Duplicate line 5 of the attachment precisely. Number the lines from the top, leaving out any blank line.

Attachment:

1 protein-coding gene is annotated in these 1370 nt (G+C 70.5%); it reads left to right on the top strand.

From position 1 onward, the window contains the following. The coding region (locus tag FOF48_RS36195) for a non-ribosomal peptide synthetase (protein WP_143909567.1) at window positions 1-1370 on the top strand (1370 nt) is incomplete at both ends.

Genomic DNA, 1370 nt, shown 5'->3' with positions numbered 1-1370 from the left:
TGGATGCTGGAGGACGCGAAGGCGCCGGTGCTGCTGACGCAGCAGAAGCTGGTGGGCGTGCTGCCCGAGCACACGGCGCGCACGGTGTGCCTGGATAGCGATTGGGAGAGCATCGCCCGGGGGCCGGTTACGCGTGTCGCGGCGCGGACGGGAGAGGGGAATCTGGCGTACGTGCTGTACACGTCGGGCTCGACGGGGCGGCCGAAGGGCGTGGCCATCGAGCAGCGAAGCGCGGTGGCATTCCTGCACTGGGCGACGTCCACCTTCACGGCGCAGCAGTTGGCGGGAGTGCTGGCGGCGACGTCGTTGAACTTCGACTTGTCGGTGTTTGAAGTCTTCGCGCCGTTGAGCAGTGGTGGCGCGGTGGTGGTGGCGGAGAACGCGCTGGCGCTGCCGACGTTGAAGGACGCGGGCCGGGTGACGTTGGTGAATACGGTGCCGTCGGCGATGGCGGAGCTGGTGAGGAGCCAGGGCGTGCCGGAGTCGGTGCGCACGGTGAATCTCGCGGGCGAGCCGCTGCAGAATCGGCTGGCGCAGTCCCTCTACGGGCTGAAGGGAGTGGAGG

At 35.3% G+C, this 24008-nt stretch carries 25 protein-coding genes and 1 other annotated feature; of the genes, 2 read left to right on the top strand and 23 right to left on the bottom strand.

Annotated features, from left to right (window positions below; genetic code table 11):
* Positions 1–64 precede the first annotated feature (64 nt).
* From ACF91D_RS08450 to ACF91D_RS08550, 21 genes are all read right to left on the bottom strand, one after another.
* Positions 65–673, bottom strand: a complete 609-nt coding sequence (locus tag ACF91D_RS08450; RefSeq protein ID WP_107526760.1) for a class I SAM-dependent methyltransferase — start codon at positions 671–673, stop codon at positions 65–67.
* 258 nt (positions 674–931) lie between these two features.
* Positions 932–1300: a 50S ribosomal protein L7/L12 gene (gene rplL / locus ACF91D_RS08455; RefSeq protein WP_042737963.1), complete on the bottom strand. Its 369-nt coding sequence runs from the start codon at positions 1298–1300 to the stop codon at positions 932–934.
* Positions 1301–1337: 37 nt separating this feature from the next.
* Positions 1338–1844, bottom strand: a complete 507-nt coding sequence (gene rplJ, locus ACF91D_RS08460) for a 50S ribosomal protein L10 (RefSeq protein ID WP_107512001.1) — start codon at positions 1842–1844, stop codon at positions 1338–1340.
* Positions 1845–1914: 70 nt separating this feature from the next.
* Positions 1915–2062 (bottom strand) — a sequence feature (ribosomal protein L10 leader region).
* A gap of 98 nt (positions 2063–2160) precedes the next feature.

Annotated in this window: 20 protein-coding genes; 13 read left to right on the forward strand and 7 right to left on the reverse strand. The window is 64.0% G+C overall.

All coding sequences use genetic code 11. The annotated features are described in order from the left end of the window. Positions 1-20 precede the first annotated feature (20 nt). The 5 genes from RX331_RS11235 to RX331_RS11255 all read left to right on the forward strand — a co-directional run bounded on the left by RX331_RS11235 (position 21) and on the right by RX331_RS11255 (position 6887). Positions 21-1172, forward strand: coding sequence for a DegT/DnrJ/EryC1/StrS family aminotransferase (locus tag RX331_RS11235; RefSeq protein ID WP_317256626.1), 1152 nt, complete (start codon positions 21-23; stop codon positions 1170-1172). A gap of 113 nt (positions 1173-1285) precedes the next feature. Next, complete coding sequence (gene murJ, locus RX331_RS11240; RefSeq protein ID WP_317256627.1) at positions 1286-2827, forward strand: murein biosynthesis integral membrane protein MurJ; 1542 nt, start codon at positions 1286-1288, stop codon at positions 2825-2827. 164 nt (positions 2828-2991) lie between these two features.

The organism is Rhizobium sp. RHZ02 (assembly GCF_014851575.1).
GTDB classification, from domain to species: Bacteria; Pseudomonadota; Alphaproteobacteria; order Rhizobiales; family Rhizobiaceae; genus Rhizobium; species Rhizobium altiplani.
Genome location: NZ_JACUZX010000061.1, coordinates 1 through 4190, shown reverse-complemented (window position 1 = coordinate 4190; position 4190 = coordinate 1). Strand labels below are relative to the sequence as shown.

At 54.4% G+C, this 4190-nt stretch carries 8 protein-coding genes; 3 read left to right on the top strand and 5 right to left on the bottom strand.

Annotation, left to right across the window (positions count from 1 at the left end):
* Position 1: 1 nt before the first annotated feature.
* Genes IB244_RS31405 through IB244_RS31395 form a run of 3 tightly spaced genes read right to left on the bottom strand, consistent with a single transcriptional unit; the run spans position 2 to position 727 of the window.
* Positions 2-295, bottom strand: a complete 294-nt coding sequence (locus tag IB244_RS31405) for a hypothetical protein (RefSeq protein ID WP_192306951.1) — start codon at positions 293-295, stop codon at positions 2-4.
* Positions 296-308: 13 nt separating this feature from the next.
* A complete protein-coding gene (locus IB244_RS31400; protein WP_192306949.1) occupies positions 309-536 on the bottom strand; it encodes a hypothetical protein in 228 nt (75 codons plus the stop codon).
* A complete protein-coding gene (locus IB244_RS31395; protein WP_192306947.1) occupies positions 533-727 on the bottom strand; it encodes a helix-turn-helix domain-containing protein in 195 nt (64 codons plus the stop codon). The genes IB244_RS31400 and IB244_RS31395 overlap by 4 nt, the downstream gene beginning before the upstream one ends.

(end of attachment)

At 35.3% G+C, this 24008-nt stretch carries 25 protein-coding genes and 1 other annotated feature; of the genes, 2 read left to right on the top strand and 23 right to left on the bottom strand.